Links Between Boardwalk Empire, Bombed Out! and a 1990s Liverpool Film.
Above Photo: Liverpool actor Stephen Graham, Then and Now.
I haven’t seen the film Dancin’ Thru The Dark since it first came out in the early 1990s, but I watched it again recently.
Set in Liverpool, it follows a group of blokes on a stag night and girls on a hen night, who meet up at a gig by a band fronted by a former boyfriend of the bride-to-be. The film ends in a monumental choice for her: a wedding the next day, or an elopement?
The dialogue (by Willy Russell, who later wrote Shirley Valentine, Blood Brothers and Educating Rita, amongst others) was really outstanding, and the way he uses language and humour is superb.
One of the high spots for me was seeing Stephen Graham in the film. I’m a massive fan of his and I love his portrayal of Al Capone in Boardwalk Empire, but seeing him in this as a football-playing, scally kid made me smile.
What I wasn’t expecting from the film was to be so powerfully taken back into a Liverpool I knew intimately back in the late ‘80s/early ‘90s – the decaying pubs, nights out with groups of friends in Liverpool nightclubs, happily immersed in a hedonistic, hugely enjoyable, boozing culture.
There were some strong acting performances. Seeing Julia Deakin in the film was a bonus. She was in Spaced, an excellent 1990s ‘Britcom’, a few years later, which still remains one of my all-time favourite TV comedy series.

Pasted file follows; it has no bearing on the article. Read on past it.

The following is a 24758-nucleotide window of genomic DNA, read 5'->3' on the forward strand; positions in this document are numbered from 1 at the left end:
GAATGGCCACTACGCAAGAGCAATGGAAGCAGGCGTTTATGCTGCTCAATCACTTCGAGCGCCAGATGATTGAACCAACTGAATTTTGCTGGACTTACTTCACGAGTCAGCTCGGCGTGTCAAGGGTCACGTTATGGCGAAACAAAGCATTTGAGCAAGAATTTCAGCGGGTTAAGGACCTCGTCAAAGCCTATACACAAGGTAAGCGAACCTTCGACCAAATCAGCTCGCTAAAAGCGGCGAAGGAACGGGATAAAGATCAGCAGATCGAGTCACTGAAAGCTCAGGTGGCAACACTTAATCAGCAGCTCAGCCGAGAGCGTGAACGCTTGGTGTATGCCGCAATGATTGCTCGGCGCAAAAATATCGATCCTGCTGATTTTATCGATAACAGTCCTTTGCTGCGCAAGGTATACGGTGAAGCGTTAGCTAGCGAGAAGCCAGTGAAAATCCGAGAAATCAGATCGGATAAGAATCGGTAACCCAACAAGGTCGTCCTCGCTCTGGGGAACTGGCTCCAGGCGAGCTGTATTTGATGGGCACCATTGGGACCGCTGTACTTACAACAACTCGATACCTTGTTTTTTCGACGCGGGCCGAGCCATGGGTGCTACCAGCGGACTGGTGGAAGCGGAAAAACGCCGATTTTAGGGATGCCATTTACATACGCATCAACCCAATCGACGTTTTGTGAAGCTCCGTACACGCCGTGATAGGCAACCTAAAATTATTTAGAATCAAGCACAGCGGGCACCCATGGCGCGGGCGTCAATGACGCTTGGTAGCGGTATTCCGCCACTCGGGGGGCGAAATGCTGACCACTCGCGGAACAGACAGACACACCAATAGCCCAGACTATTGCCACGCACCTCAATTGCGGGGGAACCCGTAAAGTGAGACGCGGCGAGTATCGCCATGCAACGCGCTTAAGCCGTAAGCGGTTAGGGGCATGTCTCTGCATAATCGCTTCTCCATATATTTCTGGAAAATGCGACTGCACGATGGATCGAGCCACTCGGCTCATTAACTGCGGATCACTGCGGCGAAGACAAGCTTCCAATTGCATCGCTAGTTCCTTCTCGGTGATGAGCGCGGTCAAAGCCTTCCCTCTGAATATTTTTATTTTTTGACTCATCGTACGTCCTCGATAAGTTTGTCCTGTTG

There was also some brilliant non-verbal comedy in the film, such as the band names on posters outside the club the band are to play in (blind, deaf and dead – Blind Descent, Deaf School and Dead Mens’ Suits).
A funny thing about this, is my ex-girlfriend, Christine Clarke, who plays a significant role in my book, Bombed Out!, played bass for one of the bands advertised on the posters – Dead Mens’ Suits – in real life.
I watched the film mostly with an interest in the screenplay (outstanding) and how the soundtrack (contemporary hits and original music the band plays onstage) was used in the film.
Another bonus was discovering all the artwork done on-screen by the character played by former Brookside actor Simon O’Brien, was actually done by a former fellow band member of mine, Mick Reid, who went on to Art College after he too left Nightmares in Wax, a week after I’d left them.
Mick’s first instinct was to do a highly professional job on the artwork, but the director explained it couldn’t be too polished or professional looking; it had to show the character who was ‘drawing’ it had potential, but he was still raw and untutored.
It was interesting to see how the artwork itself was so important to the plot of the film, as it progressed.
I’m pleased to say I’m back in regular touch with Mick, who’s now a renowned book illustrator. We’re currently working on something together, ‘only’ 35 years after we played our last Nightmares In Wax gig in Leeds together, that fateful, life-changing night so long ago.
Buy a signed copy of Bombed Out! here: http://www.bombedoutpunk.com/buybook.php